She smiled a little smile that did not quite touch her eyes. Her fingertips rested on the door handle.
“Charlie,” she said. “Thank you, Charlie. I don’t know what would have become of me…without you.”
“Oh, it’s nothing,” Charlie replied, blushing. “Anyone would have. Are you absolutely sure—”
“Oh, yes,” she insisted. “If I can just get inside, I’ll be fine. A hot bath and a warm bed will…” she trailed off. She opened the door.
As her bare feet touched the ground Charlie blurted “Hey, I didn’t get your name!”
She looked at him one last time. “Jenny.”
She turned quickly and began walking across the yard, her bare feet on the flagstone path. Charlie watched her, waiting to see her mother open the door and welcome the girl inside. It occurred to him she was still wearing his jacket. He could see the name “Miller” in red across her shoulders as she receded. Gradually a glow appeared under his name as the window light began shining through his new friend. With each step she became more transparent, and just before she reached the porch steps, the diaphanous girl disappeared utterly. The light in the window winked out.
The next morning, Charlie awoke from a fitful sleep. Without eating, he dressed, took the car keys from the hook and headed back to Green Valley Drive. He knew what had happened last night wasn’t real. He had not seen it. He knew this.
He found the house. It looked oddly forlorn in the bright morning sunshine. Three days worth of ignored newspapers were jammed into the delivery tube by the driveway. Charlie once more pulled the car to the side of the road, cut the engine and got out.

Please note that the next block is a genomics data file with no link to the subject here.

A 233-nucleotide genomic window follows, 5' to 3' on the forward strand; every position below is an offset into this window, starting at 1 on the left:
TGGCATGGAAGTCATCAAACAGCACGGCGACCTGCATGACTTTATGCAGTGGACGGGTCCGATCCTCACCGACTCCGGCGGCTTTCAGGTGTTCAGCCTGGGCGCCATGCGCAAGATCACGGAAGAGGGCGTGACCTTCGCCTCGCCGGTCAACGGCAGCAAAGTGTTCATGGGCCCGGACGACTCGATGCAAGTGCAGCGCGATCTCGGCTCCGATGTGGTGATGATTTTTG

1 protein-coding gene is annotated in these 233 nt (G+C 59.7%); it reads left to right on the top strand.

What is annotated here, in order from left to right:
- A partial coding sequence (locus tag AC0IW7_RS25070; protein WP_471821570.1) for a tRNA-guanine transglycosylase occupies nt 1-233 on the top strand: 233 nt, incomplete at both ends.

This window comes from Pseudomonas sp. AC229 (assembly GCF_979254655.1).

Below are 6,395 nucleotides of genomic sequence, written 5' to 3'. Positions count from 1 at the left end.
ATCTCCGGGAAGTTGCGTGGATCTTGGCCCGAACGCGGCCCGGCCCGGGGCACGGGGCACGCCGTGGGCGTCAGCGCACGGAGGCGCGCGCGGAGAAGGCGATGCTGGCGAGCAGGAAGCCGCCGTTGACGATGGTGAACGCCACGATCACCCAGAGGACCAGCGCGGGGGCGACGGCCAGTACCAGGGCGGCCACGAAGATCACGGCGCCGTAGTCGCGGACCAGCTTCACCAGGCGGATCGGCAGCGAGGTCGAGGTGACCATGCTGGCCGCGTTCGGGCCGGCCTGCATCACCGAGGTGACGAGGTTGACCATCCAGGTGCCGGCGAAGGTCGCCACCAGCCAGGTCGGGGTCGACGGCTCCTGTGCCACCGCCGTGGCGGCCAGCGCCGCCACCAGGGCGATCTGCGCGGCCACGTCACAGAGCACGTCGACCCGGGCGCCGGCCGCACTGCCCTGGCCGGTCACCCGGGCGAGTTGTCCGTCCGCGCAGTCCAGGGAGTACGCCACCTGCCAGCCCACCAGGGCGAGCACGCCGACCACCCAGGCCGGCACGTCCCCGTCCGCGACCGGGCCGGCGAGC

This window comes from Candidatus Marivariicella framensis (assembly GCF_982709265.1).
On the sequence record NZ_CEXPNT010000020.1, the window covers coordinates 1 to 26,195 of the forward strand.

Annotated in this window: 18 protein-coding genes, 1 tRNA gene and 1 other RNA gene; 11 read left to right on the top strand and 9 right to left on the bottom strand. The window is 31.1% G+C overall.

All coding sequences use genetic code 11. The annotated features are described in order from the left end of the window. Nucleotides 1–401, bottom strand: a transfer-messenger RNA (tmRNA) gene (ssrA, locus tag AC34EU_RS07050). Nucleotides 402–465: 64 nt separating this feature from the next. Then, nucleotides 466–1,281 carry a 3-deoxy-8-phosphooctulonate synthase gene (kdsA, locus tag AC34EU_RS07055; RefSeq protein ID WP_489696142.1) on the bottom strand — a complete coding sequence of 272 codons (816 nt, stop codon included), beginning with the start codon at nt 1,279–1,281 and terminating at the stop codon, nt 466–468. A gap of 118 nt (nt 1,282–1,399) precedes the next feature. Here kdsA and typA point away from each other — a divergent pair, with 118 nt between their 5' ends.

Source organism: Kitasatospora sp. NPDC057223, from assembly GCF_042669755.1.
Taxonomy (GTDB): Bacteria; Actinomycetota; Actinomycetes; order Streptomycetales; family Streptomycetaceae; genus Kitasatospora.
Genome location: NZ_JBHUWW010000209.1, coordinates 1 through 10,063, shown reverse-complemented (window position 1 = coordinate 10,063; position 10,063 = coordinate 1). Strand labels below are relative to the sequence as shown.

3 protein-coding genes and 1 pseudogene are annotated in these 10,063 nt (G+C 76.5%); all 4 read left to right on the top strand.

Gingerly, he walked across the yard, avoiding the flagstone walkway. He passed a neglected flower bed, with several yellow roses blooming amid the overgrowth. At his knock, a woman answered. Her face was care-worn. She looked very tired, but not at all surprised to see a young man on her porch at eight o’clock.
“Good morning,” he began hesitantly. “My name is Charlie and I, um…met your daughter last night. I’m the one who…gave her a ride and, um…I just wanted to make sure she’s okay.” Charlie heard his words sound stupid as they tumbled into the chilly air.
The woman looked up at Charlie with large, soft brown eyes and gave him a small, familiar smile. “You tried to help my girl,” she said quietly. “You brought my Jenny home.”
“Yes, ma’am . Is she asleep? I don’t want to—”
“She’s gone, dear,” said the woman with wan finality. “She isn’t here. She always tries to come home, you see,” the woman continued dully. “Every year… October fourteenth. My girl tries to come back to me. She always tries so hard. She was always such a good girl.”
“You’ll be wanting to see for yourself. They always do. It’s just up the road about a mile. I put a marker by the spot. I hoped it would help my poor girl rest. I used to bring her the roses, you know. Yellow was her favorite. But I …put up some silk ones a few years back. Because they don’t die, you know.
And I can’t really go there anymore. I can’t. So she… comes here. You’re the ninth one, you know.”
“The ninth one to bring Jenny home.”